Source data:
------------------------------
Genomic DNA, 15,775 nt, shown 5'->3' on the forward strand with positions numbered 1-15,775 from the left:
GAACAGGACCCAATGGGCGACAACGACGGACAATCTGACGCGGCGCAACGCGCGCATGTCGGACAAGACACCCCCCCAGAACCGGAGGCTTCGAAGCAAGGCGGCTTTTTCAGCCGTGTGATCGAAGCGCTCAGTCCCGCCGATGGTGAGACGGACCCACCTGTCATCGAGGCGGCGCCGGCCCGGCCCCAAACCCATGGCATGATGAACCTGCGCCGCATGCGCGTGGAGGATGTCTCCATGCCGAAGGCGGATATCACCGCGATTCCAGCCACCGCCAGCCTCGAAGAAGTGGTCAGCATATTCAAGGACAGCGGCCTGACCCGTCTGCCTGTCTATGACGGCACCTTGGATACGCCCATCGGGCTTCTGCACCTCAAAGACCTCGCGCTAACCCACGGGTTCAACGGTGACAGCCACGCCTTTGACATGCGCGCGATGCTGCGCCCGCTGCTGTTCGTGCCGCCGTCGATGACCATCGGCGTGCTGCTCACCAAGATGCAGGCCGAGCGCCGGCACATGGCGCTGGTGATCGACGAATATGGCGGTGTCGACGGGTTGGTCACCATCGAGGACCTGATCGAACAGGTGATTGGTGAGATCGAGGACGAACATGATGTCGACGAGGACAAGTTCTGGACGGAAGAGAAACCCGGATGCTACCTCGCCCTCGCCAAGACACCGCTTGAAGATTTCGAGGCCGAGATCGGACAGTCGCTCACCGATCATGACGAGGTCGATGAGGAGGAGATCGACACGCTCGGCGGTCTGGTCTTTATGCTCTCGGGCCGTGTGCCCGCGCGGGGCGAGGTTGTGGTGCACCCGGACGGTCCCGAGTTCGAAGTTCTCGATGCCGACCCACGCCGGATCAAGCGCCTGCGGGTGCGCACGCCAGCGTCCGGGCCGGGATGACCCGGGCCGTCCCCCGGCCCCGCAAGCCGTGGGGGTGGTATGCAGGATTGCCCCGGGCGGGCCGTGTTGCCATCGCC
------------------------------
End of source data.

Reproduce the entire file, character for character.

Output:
Genomic DNA, 15,775 nt, shown 5'->3' on the forward strand with positions numbered 1-15,775 from the left:
GAACAGGACCCAATGGGCGACAACGACGGACAATCTGACGCGGCGCAACGCGCGCATGTCGGACAAGACACCCCCCCAGAACCGGAGGCTTCGAAGCAAGGCGGCTTTTTCAGCCGTGTGATCGAAGCGCTCAGTCCCGCCGATGGTGAGACGGACCCACCTGTCATCGAGGCGGCGCCGGCCCGGCCCCAAACCCATGGCATGATGAACCTGCGCCGCATGCGCGTGGAGGATGTCTCCATGCCGAAGGCGGATATCACCGCGATTCCAGCCACCGCCAGCCTCGAAGAAGTGGTCAGCATATTCAAGGACAGCGGCCTGACCCGTCTGCCTGTCTATGACGGCACCTTGGATACGCCCATCGGGCTTCTGCACCTCAAAGACCTCGCGCTAACCCACGGGTTCAACGGTGACAGCCACGCCTTTGACATGCGCGCGATGCTGCGCCCGCTGCTGTTCGTGCCGCCGTCGATGACCATCGGCGTGCTGCTCACCAAGATGCAGGCCGAGCGCCGGCACATGGCGCTGGTGATCGACGAATATGGCGGTGTCGACGGGTTGGTCACCATCGAGGACCTGATCGAACAGGTGATTGGTGAGATCGAGGACGAACATGATGTCGACGAGGACAAGTTCTGGACGGAAGAGAAACCCGGATGCTACCTCGCCCTCGCCAAGACACCGCTTGAAGATTTCGAGGCCGAGATCGGACAGTCGCTCACCGATCATGACGAGGTCGATGAGGAGGAGATCGACACGCTCGGCGGTCTGGTCTTTATGCTCTCGGGCCGTGTGCCCGCGCGGGGCGAGGTTGTGGTGCACCCGGACGGTCCCGAGTTCGAAGTTCTCGATGCCGACCCACGCCGGATCAAGCGCCTGCGGGTGCGCACGCCAGCGTCCGGGCCGGGATGACCCGGGCCGTCCCCCGGCCCCGCAAGCCGTGGGGGTGGTATGCAGGATTGCCCCGGGCGGGCCGTGTTGCCATCGCC